Thursday, February 23, 2012
Veterinarian visits used to be difficult for us. Our dog would revert back to her shy and fearful behavior whenever we had an appointment. In fact, she would start trembling and whining when we pulled into the parking lot. While we had mostly conquered her insecure behavior in other areas, vet visits brought it all flooding back. It was an effort just to get her out of the car and through the front door. We knew we had to get serious about helping her. Our goal was to make trips to the animal clinic seem as natural as trips to the dog-friendly pet supply store.
The emotional state of your dog during a vet exam is particularly significant. If your dog remains stressed or fearful during a vet visit, anything that happens to her while she’s there can become something she will want to avoid forever. This unfortunate belief can result in the dog overreacting to even the simplest, most non-confrontational handling by the vet staff. With patience and training, however, veterinary visits can be less stressful. Now our dog actually looks forward to going! Here’s how we did it.
Practice visits coupled with positive reinforcement. The veterinarian we use is sympathetic to our dog’s shy and fearful behavior. He kindly allowed us to bring our dog around for random informal visits, without having an actual appointment. On these unscheduled visits, we always had plenty of her favorite CANIDAE treats on hand. We passed the dog treats out to the receptionists, technicians and other staff members so they could offer them to our dog.
Originally, she was not interested and stood statue-still in a crouching position. On subsequent visits, she finally started tentatively sniffing around. Progress! At least she wasn’t frozen in one spot, trembling and crying. As she gradually became more accustomed to the sights and smells of the clinic, she started to relax. Finally she began accepting dog treats from the staff. This took awhile, but she ultimately became familiar with the facility without the association of shots/handling/scary stuff.
This technique works best if the only people offering treats to your dog are the veterinarian staff members. Avoid the temptation to give the dog treats yourself. You want the dog to connect going to the vet with getting treats from the staff.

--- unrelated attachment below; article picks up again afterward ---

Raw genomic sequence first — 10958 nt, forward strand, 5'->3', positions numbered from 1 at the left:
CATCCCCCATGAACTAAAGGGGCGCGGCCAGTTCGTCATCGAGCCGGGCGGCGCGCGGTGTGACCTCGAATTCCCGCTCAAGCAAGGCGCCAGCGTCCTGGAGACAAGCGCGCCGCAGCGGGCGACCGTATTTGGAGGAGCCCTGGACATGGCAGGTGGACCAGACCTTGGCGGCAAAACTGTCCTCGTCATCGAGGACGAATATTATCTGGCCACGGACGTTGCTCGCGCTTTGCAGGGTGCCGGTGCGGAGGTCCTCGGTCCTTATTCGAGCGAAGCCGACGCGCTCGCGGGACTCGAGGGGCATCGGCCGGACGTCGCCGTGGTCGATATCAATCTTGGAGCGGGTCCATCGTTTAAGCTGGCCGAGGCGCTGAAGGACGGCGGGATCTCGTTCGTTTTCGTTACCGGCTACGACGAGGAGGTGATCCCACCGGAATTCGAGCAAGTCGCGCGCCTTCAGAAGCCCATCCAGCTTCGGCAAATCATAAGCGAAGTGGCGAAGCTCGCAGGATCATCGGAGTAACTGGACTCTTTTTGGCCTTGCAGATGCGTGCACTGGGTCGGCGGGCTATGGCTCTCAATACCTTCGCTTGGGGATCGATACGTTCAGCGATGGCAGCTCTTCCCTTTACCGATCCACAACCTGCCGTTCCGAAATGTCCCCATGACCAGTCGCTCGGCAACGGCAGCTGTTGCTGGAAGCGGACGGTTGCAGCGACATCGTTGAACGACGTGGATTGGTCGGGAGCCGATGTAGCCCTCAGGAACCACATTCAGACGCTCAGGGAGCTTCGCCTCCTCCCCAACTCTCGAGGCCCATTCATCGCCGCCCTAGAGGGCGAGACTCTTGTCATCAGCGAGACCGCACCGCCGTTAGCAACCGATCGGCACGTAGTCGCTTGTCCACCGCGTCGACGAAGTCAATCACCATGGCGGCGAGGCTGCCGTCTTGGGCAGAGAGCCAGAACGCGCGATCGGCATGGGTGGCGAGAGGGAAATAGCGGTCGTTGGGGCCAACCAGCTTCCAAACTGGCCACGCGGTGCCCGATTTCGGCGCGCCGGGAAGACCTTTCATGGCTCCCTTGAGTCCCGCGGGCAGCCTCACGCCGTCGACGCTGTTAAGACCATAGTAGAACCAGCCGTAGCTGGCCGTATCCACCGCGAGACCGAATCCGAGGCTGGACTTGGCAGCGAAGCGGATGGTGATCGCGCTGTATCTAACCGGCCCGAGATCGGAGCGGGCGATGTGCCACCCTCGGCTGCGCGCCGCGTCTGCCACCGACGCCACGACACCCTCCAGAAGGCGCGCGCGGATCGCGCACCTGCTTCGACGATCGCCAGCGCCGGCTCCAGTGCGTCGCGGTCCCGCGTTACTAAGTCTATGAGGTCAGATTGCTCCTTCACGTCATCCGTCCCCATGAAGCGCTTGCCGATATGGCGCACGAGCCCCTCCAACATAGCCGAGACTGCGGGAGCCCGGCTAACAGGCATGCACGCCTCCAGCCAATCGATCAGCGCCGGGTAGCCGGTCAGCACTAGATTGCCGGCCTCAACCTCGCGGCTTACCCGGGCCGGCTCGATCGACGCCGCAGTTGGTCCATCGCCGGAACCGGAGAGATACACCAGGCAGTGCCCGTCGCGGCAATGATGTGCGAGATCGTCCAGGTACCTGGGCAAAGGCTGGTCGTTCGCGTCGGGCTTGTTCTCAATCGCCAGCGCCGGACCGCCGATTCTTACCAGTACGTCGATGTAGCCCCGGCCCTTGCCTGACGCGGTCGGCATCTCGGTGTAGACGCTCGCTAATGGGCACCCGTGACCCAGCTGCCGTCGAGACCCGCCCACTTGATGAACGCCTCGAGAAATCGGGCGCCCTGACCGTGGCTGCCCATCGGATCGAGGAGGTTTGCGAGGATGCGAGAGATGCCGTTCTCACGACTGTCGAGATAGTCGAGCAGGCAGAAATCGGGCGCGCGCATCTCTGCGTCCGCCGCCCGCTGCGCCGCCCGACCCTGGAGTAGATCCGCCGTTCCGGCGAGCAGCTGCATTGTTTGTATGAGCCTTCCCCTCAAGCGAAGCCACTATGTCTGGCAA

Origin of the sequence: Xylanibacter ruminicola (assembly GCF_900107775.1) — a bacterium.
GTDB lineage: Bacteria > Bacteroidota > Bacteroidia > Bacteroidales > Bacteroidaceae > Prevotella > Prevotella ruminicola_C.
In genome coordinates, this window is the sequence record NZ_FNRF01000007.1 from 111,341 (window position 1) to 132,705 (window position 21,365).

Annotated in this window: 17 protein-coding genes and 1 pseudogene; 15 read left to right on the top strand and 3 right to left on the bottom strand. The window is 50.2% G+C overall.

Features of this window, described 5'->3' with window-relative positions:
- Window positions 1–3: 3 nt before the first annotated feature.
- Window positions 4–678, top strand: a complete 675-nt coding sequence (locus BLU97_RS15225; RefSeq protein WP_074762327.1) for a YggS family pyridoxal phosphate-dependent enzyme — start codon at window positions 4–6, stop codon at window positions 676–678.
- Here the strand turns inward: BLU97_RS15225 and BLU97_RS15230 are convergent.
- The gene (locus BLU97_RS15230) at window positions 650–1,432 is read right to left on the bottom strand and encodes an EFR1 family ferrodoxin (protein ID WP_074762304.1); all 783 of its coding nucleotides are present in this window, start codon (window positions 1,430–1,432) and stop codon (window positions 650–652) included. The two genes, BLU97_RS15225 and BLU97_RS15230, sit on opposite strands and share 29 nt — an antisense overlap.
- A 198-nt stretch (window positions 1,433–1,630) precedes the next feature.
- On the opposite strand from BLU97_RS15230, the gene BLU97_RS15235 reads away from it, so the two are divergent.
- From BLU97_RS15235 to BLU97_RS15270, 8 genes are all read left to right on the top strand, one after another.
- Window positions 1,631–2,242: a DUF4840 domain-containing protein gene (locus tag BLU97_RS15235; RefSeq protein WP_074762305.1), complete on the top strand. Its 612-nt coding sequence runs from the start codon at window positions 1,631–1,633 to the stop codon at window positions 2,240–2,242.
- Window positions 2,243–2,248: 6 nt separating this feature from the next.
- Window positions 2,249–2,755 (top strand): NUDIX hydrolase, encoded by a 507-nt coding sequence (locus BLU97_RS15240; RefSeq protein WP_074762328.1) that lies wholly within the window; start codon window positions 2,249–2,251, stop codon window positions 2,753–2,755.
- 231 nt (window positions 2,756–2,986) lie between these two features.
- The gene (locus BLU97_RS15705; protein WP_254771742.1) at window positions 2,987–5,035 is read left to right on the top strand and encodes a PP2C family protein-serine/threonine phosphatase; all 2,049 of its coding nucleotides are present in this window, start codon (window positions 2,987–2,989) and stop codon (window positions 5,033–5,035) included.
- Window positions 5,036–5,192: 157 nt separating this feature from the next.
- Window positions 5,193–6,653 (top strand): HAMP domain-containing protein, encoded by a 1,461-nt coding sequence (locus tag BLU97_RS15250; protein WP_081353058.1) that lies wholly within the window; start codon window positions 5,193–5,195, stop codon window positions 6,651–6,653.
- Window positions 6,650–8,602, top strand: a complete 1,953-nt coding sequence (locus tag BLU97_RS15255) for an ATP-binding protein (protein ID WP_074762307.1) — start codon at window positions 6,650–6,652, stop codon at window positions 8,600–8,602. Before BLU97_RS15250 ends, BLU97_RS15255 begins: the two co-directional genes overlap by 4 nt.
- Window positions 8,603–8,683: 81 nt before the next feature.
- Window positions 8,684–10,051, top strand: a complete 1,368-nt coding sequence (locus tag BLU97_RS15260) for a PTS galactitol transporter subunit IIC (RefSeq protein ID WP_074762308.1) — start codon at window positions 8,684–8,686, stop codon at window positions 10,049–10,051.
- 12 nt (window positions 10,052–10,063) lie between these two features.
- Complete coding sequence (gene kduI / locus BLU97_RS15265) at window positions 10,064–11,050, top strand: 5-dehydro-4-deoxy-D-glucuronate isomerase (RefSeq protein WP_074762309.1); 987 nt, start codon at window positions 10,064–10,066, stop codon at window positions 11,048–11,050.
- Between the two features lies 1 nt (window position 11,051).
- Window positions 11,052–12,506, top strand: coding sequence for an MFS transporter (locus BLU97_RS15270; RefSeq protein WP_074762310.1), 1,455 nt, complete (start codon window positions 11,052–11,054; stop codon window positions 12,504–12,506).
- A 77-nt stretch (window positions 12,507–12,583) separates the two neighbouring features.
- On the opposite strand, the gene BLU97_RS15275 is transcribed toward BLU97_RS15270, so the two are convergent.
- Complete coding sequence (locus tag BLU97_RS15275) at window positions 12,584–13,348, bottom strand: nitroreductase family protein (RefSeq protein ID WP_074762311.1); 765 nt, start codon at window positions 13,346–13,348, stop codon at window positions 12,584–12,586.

If your dog is extremely fearful of vet visits and doesn’t seem to be making progress with the treat trick, don’t feed her on the day of her appointment. If she’s hungry, she may accept the delicious treats more readily and start connecting the veterinarian’s office with yummyness. Our vet told us about one of his canine patients that was so fearful his owner started feeding the dog his meals right at the clinic a few of times per week.
Practice handling. When we’re at home and our dog is totally relaxed, sometimes we lift her ears and gently touch the soft, pink inside. On other occasions we may hold her face and look at it closely. Sometimes we lift up her paws, one at a time, or lift up her tail. We don’t do all of these desensitizing techniques during one sitting, of course, but every once in a while we do simple things to get her accustomed to basic body handling. This way, she doesn’t freak out when the vet or technician starts poking around during an exam.
Be calm. Once your dog has overcome her basic fears and you’re at the veterinarian’s office for an actual appointment, be mindful of your dog as well as the other dogs (and cats) in the waiting room. If other dogs approach, don’t grip your dog’s leash in a panic, anticipating some sort of disaster. Remain calm and expertly navigate through the situation. Your dog will take her cue from your behavior.
Leave happy. After the appointment, always leave the veterinarian’s office on a positive note. If your dog shows fear or reacts badly to something, wait until she calms down before leaving. You may need to take her to an area where she will calm down, show some type of relaxing behavior like sitting or shaking hands and then offer her dog treats. Then give her the ultimate reward – leave the animal clinic.
Photo by Adam Lisagor
Read more articles by Langley Cornwell